I'm saying that it appears to me the tracks that are in the "masters" quality selection (i.e. the MQA versions) are better than the ones that aren't. It seems Tidal has a bit more of a quality standard for these versions of a track. The noise floor is lower, the sound has groove (sounds "deeper" as if a really deep clean pressing on vinyl). I wouldnt say warm, but certainly more body to the song. So combine that with the great rendering and timing and it is delicious.
BTW I am using the PS Audio DirectStream DAC with the Snowmass software.
@mzkmxcv: I am convinced it is a better master. It's more than the noise floor--it is the depth and imaging as well. It's like the remaster of Abbey Road.. say what you will about some of these remasters but I think many of them are great. I have a few original Abbey Road pressings and IMO they don't compare at all to the latest 180g remaster (at least in my system).
But hey, it's great that I can stream stuff I would likely never buy and it sounds amazing.
Many recording and mastering engineers have testified that MQA improves very considerably on the conventional methods, recreating the sound they actually hear or remember from the original session or, in the case of archive material, the sound from an analogue tape recorder.
I have read from many sources that MQA is or can be much better than red book. I think the more important parts are around licensing, costs, DRM (does not seem to be a problem) and monopoly about an audio technology.
MQA is half lossy and half lossless, interior to the quality of CD in my opinion, it also can’t know what happened in the mastering of the track.
A quote from someone more knowledgeable than me:
An input signal is truncated to 17 bits (and the input sample rate), and is then split into a high and low-frequency band. The lossless portion of the LF signal (13/44.1) is added as-is to a 24/44.1 container (FLAC or otherwise), and is nominally compatible with any Flac decoder. The remaining signal is a lossy encoding of the high-frequency content, and lives in the lower 8-11 bits of the FLAC. Somewhere in the encoding process, specific instructions for what reconstruction filters (low-pass filters to prevent aliasing of audio) should be used during decoding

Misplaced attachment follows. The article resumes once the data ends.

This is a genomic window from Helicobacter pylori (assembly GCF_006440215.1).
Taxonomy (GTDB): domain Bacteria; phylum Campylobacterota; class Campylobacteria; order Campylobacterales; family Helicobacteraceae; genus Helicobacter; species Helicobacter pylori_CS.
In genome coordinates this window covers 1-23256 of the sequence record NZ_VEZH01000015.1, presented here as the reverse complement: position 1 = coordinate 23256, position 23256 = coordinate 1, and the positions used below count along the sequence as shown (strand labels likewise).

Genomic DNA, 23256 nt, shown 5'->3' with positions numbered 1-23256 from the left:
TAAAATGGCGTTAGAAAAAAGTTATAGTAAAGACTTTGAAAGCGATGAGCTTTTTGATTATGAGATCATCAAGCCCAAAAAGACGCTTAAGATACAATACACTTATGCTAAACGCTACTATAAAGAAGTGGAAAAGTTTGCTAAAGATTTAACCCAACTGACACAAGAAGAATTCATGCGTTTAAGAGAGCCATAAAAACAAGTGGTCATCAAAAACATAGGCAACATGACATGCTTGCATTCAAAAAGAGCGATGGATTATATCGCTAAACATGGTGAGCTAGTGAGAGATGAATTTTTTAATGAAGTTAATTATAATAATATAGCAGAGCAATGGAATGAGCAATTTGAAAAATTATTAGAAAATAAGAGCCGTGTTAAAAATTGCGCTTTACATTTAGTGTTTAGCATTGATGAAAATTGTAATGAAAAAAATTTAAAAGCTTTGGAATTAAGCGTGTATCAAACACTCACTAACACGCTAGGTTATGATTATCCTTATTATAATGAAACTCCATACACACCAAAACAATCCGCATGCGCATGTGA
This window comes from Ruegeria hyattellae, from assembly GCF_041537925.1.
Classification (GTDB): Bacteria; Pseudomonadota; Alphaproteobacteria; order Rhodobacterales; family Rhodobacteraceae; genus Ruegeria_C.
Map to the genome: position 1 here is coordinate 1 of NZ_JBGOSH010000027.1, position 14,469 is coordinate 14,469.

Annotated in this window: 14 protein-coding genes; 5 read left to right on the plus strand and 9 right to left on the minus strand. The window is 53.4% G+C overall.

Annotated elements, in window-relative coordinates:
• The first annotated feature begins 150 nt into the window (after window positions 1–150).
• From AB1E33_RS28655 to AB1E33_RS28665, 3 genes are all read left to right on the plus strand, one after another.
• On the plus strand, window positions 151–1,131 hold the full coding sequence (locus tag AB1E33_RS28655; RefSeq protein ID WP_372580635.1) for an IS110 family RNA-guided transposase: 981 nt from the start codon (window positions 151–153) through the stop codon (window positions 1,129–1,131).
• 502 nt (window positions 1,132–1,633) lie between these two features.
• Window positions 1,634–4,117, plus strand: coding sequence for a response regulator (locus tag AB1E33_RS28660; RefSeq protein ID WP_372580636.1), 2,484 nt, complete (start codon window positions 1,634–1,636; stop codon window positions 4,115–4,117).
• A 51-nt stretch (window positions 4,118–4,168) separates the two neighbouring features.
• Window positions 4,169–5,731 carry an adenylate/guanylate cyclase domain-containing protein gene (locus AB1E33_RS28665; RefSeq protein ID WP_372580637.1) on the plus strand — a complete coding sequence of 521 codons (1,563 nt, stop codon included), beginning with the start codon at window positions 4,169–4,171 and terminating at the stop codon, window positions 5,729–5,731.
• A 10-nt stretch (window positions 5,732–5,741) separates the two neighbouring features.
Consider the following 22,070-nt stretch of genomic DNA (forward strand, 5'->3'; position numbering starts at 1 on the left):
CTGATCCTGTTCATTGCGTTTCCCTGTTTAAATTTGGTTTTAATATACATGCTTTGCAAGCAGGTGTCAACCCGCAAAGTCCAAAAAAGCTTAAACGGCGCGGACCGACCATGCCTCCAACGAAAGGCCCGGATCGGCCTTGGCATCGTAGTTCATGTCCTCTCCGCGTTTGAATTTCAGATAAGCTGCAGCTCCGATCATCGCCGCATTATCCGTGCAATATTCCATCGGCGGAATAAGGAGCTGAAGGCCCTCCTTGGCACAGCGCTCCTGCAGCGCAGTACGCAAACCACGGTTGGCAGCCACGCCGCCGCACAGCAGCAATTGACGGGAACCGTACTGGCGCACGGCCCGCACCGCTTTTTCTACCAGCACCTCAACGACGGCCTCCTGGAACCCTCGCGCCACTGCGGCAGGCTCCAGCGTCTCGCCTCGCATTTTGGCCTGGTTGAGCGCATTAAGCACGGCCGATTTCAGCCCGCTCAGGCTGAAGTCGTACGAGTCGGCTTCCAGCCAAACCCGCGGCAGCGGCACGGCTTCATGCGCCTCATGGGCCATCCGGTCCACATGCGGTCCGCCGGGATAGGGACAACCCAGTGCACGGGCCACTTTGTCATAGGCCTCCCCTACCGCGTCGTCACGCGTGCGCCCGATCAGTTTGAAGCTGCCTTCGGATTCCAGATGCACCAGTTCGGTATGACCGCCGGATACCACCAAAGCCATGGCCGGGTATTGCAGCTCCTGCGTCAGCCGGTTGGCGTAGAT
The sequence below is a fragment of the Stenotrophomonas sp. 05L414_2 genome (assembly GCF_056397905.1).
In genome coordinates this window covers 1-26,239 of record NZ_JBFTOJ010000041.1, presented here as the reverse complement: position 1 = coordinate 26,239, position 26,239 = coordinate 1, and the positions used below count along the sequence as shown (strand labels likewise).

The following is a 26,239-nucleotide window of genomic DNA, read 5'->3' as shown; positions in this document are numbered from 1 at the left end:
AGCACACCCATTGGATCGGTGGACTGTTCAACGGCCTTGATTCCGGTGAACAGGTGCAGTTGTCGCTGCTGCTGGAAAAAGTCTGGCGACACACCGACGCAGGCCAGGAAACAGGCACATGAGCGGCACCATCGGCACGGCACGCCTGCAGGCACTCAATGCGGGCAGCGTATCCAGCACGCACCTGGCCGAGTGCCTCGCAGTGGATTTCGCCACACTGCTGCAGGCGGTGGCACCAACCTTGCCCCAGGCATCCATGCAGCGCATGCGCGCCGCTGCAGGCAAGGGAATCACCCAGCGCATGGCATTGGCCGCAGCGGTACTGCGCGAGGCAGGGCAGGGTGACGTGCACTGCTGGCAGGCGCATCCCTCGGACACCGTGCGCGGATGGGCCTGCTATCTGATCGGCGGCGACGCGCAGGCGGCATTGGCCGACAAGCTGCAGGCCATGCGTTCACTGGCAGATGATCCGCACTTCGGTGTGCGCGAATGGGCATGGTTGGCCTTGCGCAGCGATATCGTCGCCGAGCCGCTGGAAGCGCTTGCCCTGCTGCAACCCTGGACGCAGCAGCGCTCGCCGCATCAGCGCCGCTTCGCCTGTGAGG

. Not to mention it prevents digital volume control and DSP.
The MQA ney-sayers sound exactly like the cable ney-sayers. If you compare these groups, they put down the people that can hear a difference. They state so-called facts, charts, expert comments, and whatever else they can find to support their cause. I don’t give a sh$# about so called experts opinions, charts, etc..., listen with your own 2 ears! If you don’t have good ears or a good quality system, then you probably won’t hear a difference.Hey, some people don’t think computers improve performance either! Redbook SQ is ok, but hi-res/SACD/MQA done right surpasses it by a large margin. MQA has sounded better than my vinyl music when I compared both. I can’t say that all hi-res/SACD/MQA cuts sound better than redbook, but I can say than neither of these formats have sounded worse.
I spent an afternoon at my friendly dealer (Martins in Norwich) switching in Tidal between all available sources, using DCS and Vitus kit. We came to a view that maybe 1/3rd were better to us with MQA, vs other formats. In my view therefore not amazingly reliable as "it all depends on the track" which is not amazingly helpful in playing a range of tracks at home at leisure. Also what is true MQA? - the source is not usually identified - we need transparency before I personally would be that bothered.
Overall, I think Tidal's MQA Masters series recordings sound great and better than CD or traditional 44.1 Tidal hi-resolution downloads. I don't have experience with MQA in any other format than Tidal's Masters.
I haven't made many direct comparisons between an actual physical CD and MQA.
I'm not hearing any increase in distortion, loss of information, noise or anything. What I am hearing is a general overall improvement. I agree with others who think there is more body to MQA and a seemingly lower noise floor. Everything sounds more defined without added harshness to me
I get the OP's point that maybe Tidal's MQA Masters sound better just because there's attention given to making them sound better, as opposed to an improvement being solely due to the MQA format.
For now, I'm just happy that a digital format sounds great. I simply cannot buy to try everything I'm exploring on vinyl. Tidal and a good DAC allow me to explore to no end. I'm living in a world with great vinyl and great digital so--to me--it's a new golden age.
If you don’t have good ears or a good quality system, then you probably won’t hear a difference.
The most common and cop-out response in this area of discussion. So you are totally dismissing any fault on your end? If you hear a difference, there has to be one? Maybe you’d also recommend essential oils and ginger root over chemotherapy.
16Bit vs 8Bit test, if you can get >70% confidence with 25+ trials (I can random guess and get >70% if only say 10 trials), I’d love if you could screenshot it and link to it.